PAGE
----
Red Letter Year: 8/22

Luke 16.19-31

19 Jesus said, “There was a certain rich man who was splendidly clothed in purple and fine linen and who lived each day in luxury. 20 At his gate lay a poor man named Lazarus who was covered with sores. 21 As Lazarus lay there longing for scraps from the rich man’s table, the dogs would come and lick his open sores.

22 Finally, the poor man died and was carried by the angels to be with Abraham. The rich man also died and was buried, 23 and his soul went to the place of the dead. There, in torment, he saw Abraham in the far distance with Lazarus at his side.

24 The rich man shouted, ‘Father Abraham, have some pity! Send Lazarus over here to dip the tip of his finger in water and cool my tongue. I am in anguish in these flames.’

25 But Abraham said to him, ‘Son, remember that during your lifetime you had everything you wanted, and Lazarus had nothing. So now he is here being comforted, and you are in anguish. 26 And besides, there is a great chasm separating us. No one can cross over to you from here, and no one can cross over to us from there.’

27 Then the rich man said, ‘Please, Father Abraham, at least send him to my father’s home. 28 For I have five brothers, and I want him to warn them so they don’t end up in this place of torment.’

29 But Abraham said, ‘Moses and the prophets have warned them. Your brothers can read what they wrote.’

30 The rich man replied, ‘No, Father Abraham! But if someone is sent to them from the dead, then they will repent of their sins and turn to God.’

31 But Abraham said, ‘If they won’t listen to Moses and the prophets, they won’t listen even if someone rises from the dead.’”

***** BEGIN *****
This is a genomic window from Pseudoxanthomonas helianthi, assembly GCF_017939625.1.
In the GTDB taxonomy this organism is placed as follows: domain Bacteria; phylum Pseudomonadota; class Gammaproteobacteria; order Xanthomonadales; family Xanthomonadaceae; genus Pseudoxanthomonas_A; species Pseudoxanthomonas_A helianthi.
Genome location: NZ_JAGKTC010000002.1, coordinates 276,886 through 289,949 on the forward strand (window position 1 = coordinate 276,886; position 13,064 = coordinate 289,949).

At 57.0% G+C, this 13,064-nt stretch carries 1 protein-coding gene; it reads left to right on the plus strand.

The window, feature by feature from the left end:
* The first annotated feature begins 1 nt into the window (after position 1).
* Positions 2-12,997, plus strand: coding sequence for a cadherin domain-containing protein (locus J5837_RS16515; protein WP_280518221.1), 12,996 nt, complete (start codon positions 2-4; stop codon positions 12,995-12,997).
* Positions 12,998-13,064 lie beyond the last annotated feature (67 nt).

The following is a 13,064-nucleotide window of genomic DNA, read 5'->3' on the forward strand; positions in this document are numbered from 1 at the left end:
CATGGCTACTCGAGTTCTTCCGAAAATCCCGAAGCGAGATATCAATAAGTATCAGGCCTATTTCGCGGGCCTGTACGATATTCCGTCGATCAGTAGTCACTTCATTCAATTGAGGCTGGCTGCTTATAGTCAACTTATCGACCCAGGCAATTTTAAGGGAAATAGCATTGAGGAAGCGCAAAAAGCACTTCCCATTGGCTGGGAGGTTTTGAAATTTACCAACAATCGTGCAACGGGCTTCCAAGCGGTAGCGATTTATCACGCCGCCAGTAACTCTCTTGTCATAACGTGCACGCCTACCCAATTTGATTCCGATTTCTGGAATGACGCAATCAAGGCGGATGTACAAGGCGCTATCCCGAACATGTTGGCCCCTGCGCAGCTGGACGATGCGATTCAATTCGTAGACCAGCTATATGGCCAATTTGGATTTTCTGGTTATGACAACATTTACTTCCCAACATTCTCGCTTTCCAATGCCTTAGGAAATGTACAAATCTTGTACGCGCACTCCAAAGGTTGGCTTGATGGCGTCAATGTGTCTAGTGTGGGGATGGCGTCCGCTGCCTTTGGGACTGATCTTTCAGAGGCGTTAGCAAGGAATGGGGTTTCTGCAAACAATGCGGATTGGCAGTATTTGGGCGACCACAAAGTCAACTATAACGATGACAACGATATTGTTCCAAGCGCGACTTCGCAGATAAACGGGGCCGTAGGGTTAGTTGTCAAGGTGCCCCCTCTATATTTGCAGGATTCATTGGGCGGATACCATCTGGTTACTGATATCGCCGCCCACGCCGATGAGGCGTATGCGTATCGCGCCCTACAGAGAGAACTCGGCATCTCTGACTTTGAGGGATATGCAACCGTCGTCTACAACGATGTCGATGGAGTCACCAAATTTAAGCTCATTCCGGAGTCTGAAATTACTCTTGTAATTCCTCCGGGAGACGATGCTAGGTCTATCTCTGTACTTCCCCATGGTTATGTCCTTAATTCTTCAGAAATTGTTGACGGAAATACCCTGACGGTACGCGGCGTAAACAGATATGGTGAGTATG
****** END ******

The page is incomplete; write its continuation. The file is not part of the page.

There are four rich men in Luke’s Gospel and the drama with each one ratchets up a notch. The rich man here is the second one we have encountered and he is not so alone as the rich fool was, but for all his interaction with Lazarus, he may as well have been. The rich man ignores Lazarus outside his gate until they both die, and even in the afterlife the rich man only addresses Abraham, never Lazarus directly.

In fact, even in death the rich man wants to treat Lazarus as his servant, to fetch him water and deliver messages to his brothers. His arrogance remains even after he experiences the woes from the Sermon on the Plain. This speaks to the reversal Luke has built his Gospel around since Mary sang, Zechariah prophesied and Jesus announced it at the beginning of his ministry. Abraham points out this reversal to the rich man in v.25.

But in responding to the pleas for his siblings, Abraham points out that the reversal he has experienced is not inevitable for them. They have Moses and the prophets, both of which condemn the rich man’s lack of action toward Lazarus. Abraham acknowledges that some still may not be convinced even if someone should rise from the dead. Luke is preparing us for the third and fourth rich men, one of whom will reject Jesus and one of whom accepts him. He is also preparing us for the continued rejection of Jesus after his resurrection he records in Acts. The very religious leaders who mocked Jesus for teaching about sharing possessions have failed to understand the same mandate in the Law and the Prophets and they are as doomed as this rich man and his brothers. Once again, Luke could not make the choice more stark. People who ignore those in need around them are not yet followers of Jesus.

New Living Translation (NLT) Holy Bible. New Living Translation copyright© 1996, 2004, 2007 by Tyndale House Foundation. Used by permission of Tyndale HousePublishers Inc., Carol Stream, Illinois 60188. All rights reserved.